Australians now know what question they will likely be asked to vote on in this year’s Voice to Parliament referendum.
An emotional Prime Minister used a media conference to announce the proposed question on Thursday (23 March), following the unanimous passage in the Senate the evening before of the machinery bill stipulating how the referendum will work.
Through a breaking voice, Anthony Albanese stressed the simplicity of the question.
It will read:
A Proposed Law: to alter the Constitution to recognise the First Peoples of Australia by establishing an Aboriginal and Torres Strait Islander Voice.
Do you approve this proposed alteration?
“That’s the question before the Australian people. Nothing more but nothing less,” Mr Albanese said.
Australians will vote to amend the Constitution to include a new chapter titled Recognition of Aboriginal and Torres Strait Islander Peoples.
The provisions Australians will be voting to approve are:
- There shall be a body, to be called the Aboriginal and Torres Strait Islander Voice;
- The Aboriginal and Torres Strait Islander Voice may make representations to the Parliament and the Executive Government of the Commonwealth on matters relating to Aboriginal and Torres Strait Islander peoples; and
- The Parliament shall, subject to this Constitution, have power to make laws with respect to matters relating to the Aboriginal and Torres Strait Islander Voice, including its composition, functions, powers and procedures.
Before revealing the question and provisions, Mr Albanese outlined some of the journey that brought the nation to this point.
“The Uluru Statement from the Heart invites all Australians to walk together to a better future. Today, we take a very important step forward on that journey,” he said.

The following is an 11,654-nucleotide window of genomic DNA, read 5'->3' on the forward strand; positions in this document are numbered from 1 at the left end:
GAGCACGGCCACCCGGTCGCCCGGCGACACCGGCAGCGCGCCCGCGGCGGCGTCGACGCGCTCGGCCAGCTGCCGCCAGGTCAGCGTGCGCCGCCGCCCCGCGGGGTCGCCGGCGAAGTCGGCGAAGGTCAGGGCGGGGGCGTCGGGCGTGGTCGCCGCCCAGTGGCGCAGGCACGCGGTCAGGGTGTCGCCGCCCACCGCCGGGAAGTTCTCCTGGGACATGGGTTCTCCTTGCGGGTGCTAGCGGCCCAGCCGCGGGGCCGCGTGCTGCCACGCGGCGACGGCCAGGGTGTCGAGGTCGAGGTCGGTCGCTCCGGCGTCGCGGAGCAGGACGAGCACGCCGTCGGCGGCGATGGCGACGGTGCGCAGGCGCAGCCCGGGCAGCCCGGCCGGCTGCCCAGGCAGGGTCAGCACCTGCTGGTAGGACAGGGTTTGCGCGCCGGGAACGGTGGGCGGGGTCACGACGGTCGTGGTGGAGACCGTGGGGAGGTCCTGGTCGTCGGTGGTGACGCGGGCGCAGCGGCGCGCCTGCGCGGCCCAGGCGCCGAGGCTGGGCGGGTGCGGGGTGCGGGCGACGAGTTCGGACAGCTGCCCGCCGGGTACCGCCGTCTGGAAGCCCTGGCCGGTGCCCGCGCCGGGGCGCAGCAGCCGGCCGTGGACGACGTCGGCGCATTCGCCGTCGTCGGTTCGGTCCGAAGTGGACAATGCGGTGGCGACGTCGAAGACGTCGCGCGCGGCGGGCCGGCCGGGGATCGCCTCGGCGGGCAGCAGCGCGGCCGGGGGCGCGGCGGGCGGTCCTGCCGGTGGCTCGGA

“After many months of careful consideration on the draft form of words that I presented at Garma last July, the referendum working group and the government have agreed on the provisions that all Australians will vote on in this year’s referendum.
“I want to thank, sincerely, all the members of the working group and all who have engaged with them.
“For many, this moment has been a very long time in the making. Yet they have shown such patience and optimism through this process.
“And that spirit of cooperation and thoughtful, respectful dialogue has been so important at arriving at this point in such a united fashion.”
After revealing the question Australians will vote on, Mr Albanese fought back tears asking them to support it.
“If not now, when? This is an opportunity that doesn’t belong to the politicians, it belongs to every Australian equally. One person, one vote,” he said.
“People from all faiths, backgrounds and traditions, all of us will have an equal say. All of us can own an equal share of what I believe will be an inspiring and unifying Australian moment … This is a modest request. I say to Australia, don’t miss it. Don’t miss it.
“This is a real opportunity to take up the generous invitation of the Uluru Statement from the Heart. This is about the heart, but it’s also about the head.
“If you think things have been working up to now, look at the closing the gap issue. If you want to look at the best programs for Indigenous Australians that have been successful, they have all been characterised by having that sense of ownership.
“They’re the things that have worked. They’re the things that will work in the future. This is not about symbolism.
“This is about recognition, something that’s far more important, but it’s also about making a practical difference which we have, we have, a responsibility to do.”
The government will now introduce legislation with the proposed wording to the parliament next Thursday.
It will also establish a joint parliamentary committee to consider the wording and receive submissions before the parliament votes on it in June.
The Prime Minister said there was no circumstance under which the Voice would not be voted on.
“You only win when you run on the field and engage, and let me tell you, my government is engaged. We’re all in,” he said.
Opposition Leader Peter Dutton said the Liberal Party remains undecided over whether to support the Voice.
“We want to contemplate, consider what the government’s putting forward and look at the pros and cons,” he said.
The government and the opposition struck a deal on Wednesday over the machinery bill, with Labor agreeing to the Coalition’s request for an official pamphlet to be distributed outlining the yes and no cases, but the government did not agree to publicly fund the respective campaigns.